Since 2010, the U.S. Environmental Protection Agency has gathered data on one of the most controversial aspects of the oil and natural gas boom in Ohio and other states. The issue, impressed on many people by the documentary Gasland and incidents such as the contamination of aquifers in 2007 in Bainbridge Township, Geauga County, is how the technique of hydraulic fracturing affects the nation’s drinking water supplies.
In a draft report released last week, the EPA did note a few specific instances of contamination, among them the Bainbridge incident. Still, the agency’s conclusion supports the contention of the industry that such drilling is generally safe. The EPA did not find evidence that hydraulic fracturing has “led to widespread, systematic impacts on drinking water resources.”
That hardly amounts to a carte blanche for the industry. What the report makes plain is the massive scale of modern-day drilling, as many as 30,000 hydraulically fractured wells drilled each year, the activity affecting 25 states. Each well uses between 1 million and 5 million gallons of water mixed with sand and, in various combinations, more than 1,000 chemicals, about half with potential human health effects.
Under high pressure, the mixture fractures rock and releases valuable resources. At the same time, many areas of potential vulnerability exist. In drier areas, tapping water for drilling can affect drinking water supplies. Mixing drilling fluid can lead to spills; so can handling the wastewater that comes back up after fracking takes place. Poorly constructed well casings, designed to prevent leakage into aquifers, can fail.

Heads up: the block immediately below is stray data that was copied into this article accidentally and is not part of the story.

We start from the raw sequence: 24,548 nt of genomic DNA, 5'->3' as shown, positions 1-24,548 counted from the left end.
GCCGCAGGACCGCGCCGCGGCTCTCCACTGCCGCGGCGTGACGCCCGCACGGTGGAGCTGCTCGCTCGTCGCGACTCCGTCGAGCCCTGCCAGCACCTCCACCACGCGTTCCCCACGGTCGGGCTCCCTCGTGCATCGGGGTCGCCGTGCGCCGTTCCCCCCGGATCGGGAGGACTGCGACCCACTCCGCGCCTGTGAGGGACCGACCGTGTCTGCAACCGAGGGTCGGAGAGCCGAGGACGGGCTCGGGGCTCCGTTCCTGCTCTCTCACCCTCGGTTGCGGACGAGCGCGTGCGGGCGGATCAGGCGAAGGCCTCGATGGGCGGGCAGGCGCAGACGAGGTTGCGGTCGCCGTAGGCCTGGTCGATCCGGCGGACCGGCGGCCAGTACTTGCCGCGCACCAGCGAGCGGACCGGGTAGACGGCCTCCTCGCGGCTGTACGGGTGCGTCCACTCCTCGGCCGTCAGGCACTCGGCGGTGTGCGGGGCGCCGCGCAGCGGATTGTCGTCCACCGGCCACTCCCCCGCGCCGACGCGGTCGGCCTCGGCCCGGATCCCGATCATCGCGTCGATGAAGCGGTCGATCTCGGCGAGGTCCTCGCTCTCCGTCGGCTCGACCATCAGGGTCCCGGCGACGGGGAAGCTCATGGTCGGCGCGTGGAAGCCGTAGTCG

There also is evidence of contaminants migrating into underground aquifers, although the EPA report characterizes the chances as “unlikely” in deep shale formations such as those in Ohio. In other parts of the country, hydraulic fracturing takes place in shallower formations or even layers where drinking water resources are at the same level.
For state policymakers such as those in Ohio, the report must be viewed as a prescription for frequent, detailed inspections and careful monitoring. Providing the Ohio Department of Natural Resources with adequate funding must be a high priority, the department in almost total control of drilling in the state.
Although the EPA did not find a pattern of drinking water contaminated by hydraulic fracturing, the potential effects of even a single large-scale spill could be devastating. Between 2000 and 2013, some 9.4 million people lived within one mile of a fracked well. Also within one mile of at least one fracked well were some 6,800 sources of public drinking water used by 8.6 million people.
Other effects from fracking were outside the scope of the report, such as those caused by injection wells, the primary means of disposing of wastewater from drilling. They have been linked to increases in earthquake activity. All of which argues for abundant care and caution to minimize the costs and secure the benefits brought by hydraulic fracturing.
This article was from The Akron Beacon Journal and was legally licensed through the NewsCred publisher network.